by Norm Nielsen
Dangerous Men is an 80-minute film with production values so awful it’s impossible to ascertain if they are laughably intentional or laughably naive. Dangerous Men exuberantly showcases bad directing, bad acting, a bad film score, bad songs, bad sound, and bad screenwriting. Scenes feature fat men in ill-fitting white Jockey shorts, knee fetishism, amateurish fight choreography, repulsive nudity, and a female killer who hides a knife in her butt crack. In one memorable scene, a police chief obviously reads from the yellow-highlighted script on his desk while talking on a phone that is not plugged in. Different actors play the same role (presumably due to the years-long shooting schedule) while tangential subplots appear and disappear with no resolution. The film’s poster is poorly punctuated. And this is only a short list of the film’s many OMG details.
The best word to describe Dangerous Men’s storyline is incoherent with two primary plots and subplots that lead nowhere. Mina (Melody Wiggans) and her fiancé strolling on a beach are attacked by two fat bikers in a fight scene that looks like children playing. After the boyfriend is murdered, Mina goes on a murderous rampage through Los Angeles, stabbing and shooting as many pimps, johns, and rapists as possible. About half way into the film Mina’s story is abandoned and the second plot unfolds. The dead fiancé’s brother is a police detective who wants to investigate his brother’s murder. His police chief orders the cop to not get involved. “What do you want me to do? Sit on my thumbs and wiggle my toes?” the detective whines – creating a strange mental image for us already bewildered viewers. The detective of course does get involved. He hunts for the leader of the motorcycle gang responsible for brother’s death using a scantily clad portly woman as biker bait. In an unrelated scene, Mina is arrested by several other police officers in a public park. And then back to the biker gang plot, the detective learns that the gang leader is a white, bleached-blond biker named Black Pepper (why not White Pepper?) who has allegedly killed “more men than the ‘Nam war.” Black Pepper is introduced in a scene featuring a belly dancer in his living room. Police raid Black Pepper’s hilltop home and gunfights and fistfights ensue. The film ends with a freeze frame on characters introduced only minutes previously. “Whew, what was that?” you ask yourself as the credits roll.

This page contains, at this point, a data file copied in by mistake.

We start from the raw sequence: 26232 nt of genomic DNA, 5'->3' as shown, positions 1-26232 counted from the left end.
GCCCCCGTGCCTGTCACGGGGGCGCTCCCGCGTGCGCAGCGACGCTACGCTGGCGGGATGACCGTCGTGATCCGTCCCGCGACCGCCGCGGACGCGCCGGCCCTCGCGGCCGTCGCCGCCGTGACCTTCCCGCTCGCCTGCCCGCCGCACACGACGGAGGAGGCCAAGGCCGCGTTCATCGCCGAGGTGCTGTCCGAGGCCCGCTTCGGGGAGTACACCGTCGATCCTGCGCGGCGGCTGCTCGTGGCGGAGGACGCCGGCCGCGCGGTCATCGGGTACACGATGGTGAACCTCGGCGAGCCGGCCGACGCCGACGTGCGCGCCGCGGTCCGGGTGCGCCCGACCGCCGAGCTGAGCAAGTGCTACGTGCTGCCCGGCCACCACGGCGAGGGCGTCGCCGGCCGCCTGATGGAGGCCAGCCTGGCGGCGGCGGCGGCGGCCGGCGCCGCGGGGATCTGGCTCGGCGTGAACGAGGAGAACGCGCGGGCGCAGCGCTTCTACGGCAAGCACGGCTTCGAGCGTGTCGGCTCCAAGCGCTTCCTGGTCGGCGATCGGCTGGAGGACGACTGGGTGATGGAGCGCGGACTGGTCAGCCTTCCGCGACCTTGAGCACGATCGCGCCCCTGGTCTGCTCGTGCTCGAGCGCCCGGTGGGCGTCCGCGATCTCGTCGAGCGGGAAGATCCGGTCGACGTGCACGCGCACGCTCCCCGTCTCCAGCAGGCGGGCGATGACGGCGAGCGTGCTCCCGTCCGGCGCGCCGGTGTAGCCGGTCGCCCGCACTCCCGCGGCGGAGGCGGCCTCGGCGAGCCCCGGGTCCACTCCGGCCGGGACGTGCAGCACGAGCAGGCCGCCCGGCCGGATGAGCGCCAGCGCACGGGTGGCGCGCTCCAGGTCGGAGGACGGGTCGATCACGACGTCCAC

Bad as it is, the making of Dangerous Men is also an inspirational immigrant story relevant to America’s current Dreamers dialog. Dangerous Men was written, directed, produced, and co-edited by John Rad who also created the film’s music and song lyrics (he clearly wasn’t a musician). John Rad (real name Jahangir Salehi Yeganehrad) was a successful architect who had worked in film production in Iran before fleeing to America following the 1979 Islamic Revolution. According to his daughter Samira Wenzel, Rad said “Well, there’s two ways of making money in the movie industry: One is you really need to spend a lot of money, get really good, top-notch actors and actresses and be with a Warner Brothers or a Disney. Or you can be on the other spectrum.” A vanity project all the way, Rad took 26 years to finish the film having started in 1979, completed shooting in the mid-nineties, and spent years in post-production before releasing the final cut in 2005, just two years before his death at age 70. Rad financed the film out of pocket by shooting until money ran out and then later resuming production when money was available. His was a debt-free production due to ultra low-budget production values; Rad reportedly paid Melody Wiggins a dollar a day plus a McDonalds meal to star in the film. He intentionally wrecked his daughter’s car for a scene. Rad personally paid for prints, television ads, and the film’s only screening at five theaters in Los Angeles over one week in 2005. In the one-week run the film grossed $2,238 – an estimated one percent of the production costs. In 2015 Drafthouse Films in Austin, Texas bought the film rights and distributed it to midnight movie theaters; screenings sold out. Dangerous Men became a commercially successful cult film 36 years after production began. In its way, it’s a testament to an immigrant’s dream to come to America and become a film maker. Daughter Samira Wenzel summed up John Rad’s dreamer vision: “I think what he was trying to do is get a message across that nothing is impossible.”
Norm Nielsen is a Scarecrow Video volunteer and Scarecrow Project Member.